ForestAndArb Hosted by Stihl in Switzerland & Germany17th Feb 2020
Last week we were lucky to be invited on a week-long trip to Switzerland and Germany by Stihl GB, to visit the Stihl HQ and some of their production lines. Along with some of our colleagues in the Stihl Dealer Network from across the UK, this was a great experience to learn some more about the production of everything Stihl do, as well as share some knowledge of our own and meet some new people.
Our first day in Wil, Switzerland, just outside of St. Gallen, we were taken on a tour around the chainsaw chain production factory, which although most of us take for granted, is the integral part of any Stihl saw we sell, so it was great to see behind the scenes on how Stihl produce their own chain. Honestly, we've never heard the term "Quality Control" spoken so often during just a few hours. Right from the deliveries of the raw material, through to the final boxing of individual loops, every stage of production is checked and double checked by both the human eye and by machines measuring down to hundredths of millimetres. It really brough to the front of our minds the standard of chain that you get from Stihl, both on new machines and as spares, and although you will always be able to get hold of cheaper saw chains, by buying Stihl you get supreme quality every single time.
Although numbers weren't allowed to be discussed, the scale of industry here was truly mind-blowing. We visited warehouses with almost endless pallet spaces for completed 100ft reels of chain really to be shipped across the world - Stihl supply over 160 countries worldwide - and enough stock is produced to keep supply available to every location. Even the reels of raw material that the chains are produced from are kept in massive storage warehouses ready to be sent to the start of the production line via train carraiges, less than 150m away, purely because they are so heavy and need to be added to the line so often.
Inside the factory, the human factor of Stihl is just as important as the Dalek-like wifi-enabled automatic forklifts and automatic movement of stock across the floor. With a 24 hour day broken down into 3 shifts, the factory is constantly kept going by an army of highly trained technicians, most of whom have been working for Stihl for years, such is the way they are looked after and value the brand. As we made our way through the site, we saw someone being presesnted with a 25 years of service certificate, in a section of the plant where every single cutting tooth produced is checked by eye before making its way to be assebled into loops. This sort of dedication is part of what makes Stihl the top-selling brand of chainsaw in the world.
Over the next couple of days we were taken to Waiblingen in Germany, just outside of Stuttgart, and shown around Stihl HQ, their polymer production and injection moulding, thechainsaw bar production facility and the assembly line for two-stroke machines. Again the production here is off the scale, and although its exciting to see the polymers being moulded by huge machines into the hard-wearing casings for all of Stihls machines, they also mould all the plastics for their parts here too, with the most commonly manufactured part being the plastic around the small peice of rope that holds the fuel caps in on the petrol machines.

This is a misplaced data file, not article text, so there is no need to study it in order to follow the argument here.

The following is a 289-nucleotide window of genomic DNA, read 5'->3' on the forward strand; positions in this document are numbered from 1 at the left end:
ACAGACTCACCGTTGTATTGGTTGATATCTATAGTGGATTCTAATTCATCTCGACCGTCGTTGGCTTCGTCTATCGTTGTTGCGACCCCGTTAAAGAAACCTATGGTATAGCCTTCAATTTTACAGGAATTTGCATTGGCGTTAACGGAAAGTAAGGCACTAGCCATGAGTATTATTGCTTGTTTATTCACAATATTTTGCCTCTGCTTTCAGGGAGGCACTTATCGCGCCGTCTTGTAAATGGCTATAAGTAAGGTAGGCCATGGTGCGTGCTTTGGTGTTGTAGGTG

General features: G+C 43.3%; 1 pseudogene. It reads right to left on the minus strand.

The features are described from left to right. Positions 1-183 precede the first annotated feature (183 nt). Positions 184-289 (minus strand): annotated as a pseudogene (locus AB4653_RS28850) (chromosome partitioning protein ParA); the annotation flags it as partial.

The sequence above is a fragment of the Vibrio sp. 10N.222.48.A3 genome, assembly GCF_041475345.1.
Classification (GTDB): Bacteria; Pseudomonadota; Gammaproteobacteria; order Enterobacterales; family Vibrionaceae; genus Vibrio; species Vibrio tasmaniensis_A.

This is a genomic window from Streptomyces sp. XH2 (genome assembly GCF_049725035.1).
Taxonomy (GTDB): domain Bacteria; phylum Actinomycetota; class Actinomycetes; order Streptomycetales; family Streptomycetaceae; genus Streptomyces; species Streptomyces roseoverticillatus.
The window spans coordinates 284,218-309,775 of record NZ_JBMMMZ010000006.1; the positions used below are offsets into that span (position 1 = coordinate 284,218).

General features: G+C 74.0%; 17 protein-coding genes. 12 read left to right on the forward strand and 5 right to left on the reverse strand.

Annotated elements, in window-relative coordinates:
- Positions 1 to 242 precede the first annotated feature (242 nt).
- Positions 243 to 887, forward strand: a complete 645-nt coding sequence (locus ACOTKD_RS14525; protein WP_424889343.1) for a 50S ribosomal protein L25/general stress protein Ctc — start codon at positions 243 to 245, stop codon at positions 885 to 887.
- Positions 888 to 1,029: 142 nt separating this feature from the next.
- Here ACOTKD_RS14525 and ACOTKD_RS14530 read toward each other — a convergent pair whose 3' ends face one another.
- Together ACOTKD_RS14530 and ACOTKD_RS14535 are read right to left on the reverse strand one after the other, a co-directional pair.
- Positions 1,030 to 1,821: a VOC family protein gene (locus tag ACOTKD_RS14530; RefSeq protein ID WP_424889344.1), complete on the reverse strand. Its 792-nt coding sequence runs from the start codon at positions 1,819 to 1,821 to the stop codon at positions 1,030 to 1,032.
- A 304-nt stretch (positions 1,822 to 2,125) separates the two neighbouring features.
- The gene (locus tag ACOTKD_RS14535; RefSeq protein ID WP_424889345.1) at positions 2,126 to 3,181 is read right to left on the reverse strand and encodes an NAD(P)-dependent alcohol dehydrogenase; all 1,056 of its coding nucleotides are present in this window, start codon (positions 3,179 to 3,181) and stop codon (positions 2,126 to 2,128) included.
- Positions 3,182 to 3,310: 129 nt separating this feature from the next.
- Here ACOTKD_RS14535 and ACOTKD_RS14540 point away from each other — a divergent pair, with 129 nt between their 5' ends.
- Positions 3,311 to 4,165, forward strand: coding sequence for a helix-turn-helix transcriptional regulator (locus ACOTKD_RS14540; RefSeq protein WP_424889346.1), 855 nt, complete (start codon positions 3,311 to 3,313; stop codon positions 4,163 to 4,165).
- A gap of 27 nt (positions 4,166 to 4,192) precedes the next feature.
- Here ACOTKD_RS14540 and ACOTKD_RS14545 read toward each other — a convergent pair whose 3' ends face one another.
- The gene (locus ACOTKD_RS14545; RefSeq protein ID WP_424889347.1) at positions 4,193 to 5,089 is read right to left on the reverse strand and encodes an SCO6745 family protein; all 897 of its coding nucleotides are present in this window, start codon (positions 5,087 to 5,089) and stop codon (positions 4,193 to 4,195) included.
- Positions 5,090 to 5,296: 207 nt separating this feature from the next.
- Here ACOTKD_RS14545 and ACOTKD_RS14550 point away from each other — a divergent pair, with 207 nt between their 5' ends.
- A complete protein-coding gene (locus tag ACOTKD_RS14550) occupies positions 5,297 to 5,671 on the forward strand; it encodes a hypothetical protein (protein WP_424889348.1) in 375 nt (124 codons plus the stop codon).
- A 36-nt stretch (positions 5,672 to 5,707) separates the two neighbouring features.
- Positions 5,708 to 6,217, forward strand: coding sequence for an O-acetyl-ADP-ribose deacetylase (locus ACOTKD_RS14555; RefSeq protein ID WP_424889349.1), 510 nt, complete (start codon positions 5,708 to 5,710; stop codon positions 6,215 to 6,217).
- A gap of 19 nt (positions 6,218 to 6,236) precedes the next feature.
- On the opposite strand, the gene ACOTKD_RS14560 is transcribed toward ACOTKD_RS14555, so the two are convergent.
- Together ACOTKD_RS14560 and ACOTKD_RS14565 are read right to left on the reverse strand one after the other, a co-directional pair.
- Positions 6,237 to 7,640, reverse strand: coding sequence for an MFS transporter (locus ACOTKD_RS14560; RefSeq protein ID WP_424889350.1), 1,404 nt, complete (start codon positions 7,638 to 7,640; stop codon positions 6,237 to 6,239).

It was striking just how many processes the metal goes through to be produced into Stihls various types of bars, from Duromatic to their newer ES Light bars for the MS500i. Again they are punched into shape off of a huge reel of raw material, then refined, spot welded together from their 3 parts, heated, hardened, painted and engraved before being packed and sent. Things like the welding also go through severe testing to make sure they are suitable for the intense use the bars get every single day when out at work.
Quality Control is always the focus, and as we moved into the assembly lines for some of the two-stroke machines a combination of human knowledge and 21st century technology ensures that every machine that leaves the factory is produced to the exact same measurements and specification, as well as being given a run before being put in the box.
It always the best part however seeing machines in use. Felix from Stihl gave us a product demo on some battery & petrol machines, and covered the newer machines onto the market including the MS400 which has more power than the MS362, but 14% less weight making it easier to handle day-to-day. We also got a look at the new for 2020 GTA 26, an impressive bit of kit with a 4" bar and 1/4" chain ideal for small pruning work.
The highlight for us here however has to be the STIHL Carbon Concept Chain Saw. 1 of only 3 ever produced, and the only one ever to be run, it’s the weight size of an MS 362, but even more power than a MS 661. The Concept Chain Saw also accelerates quicker and delivers consistent power in a variety of working conditions thanks to fuel injection technology, as seen on the MS500i. You can see that the things learnt from this project have influenced the manufacturing of the more recent saws. However, at an estimated cost of around £30'000 to produce, these won't be hitting the market unfortuantely!
We'd like to thank Stihl for hosting us for the week, and big thanks to the teams at Stihl GB and Stihl Germany for making the trip possible for us.
The Stihl range is available across our website and in-store, so please have a browse or pop in and see us to stay up to date with all the best kit from Stihl!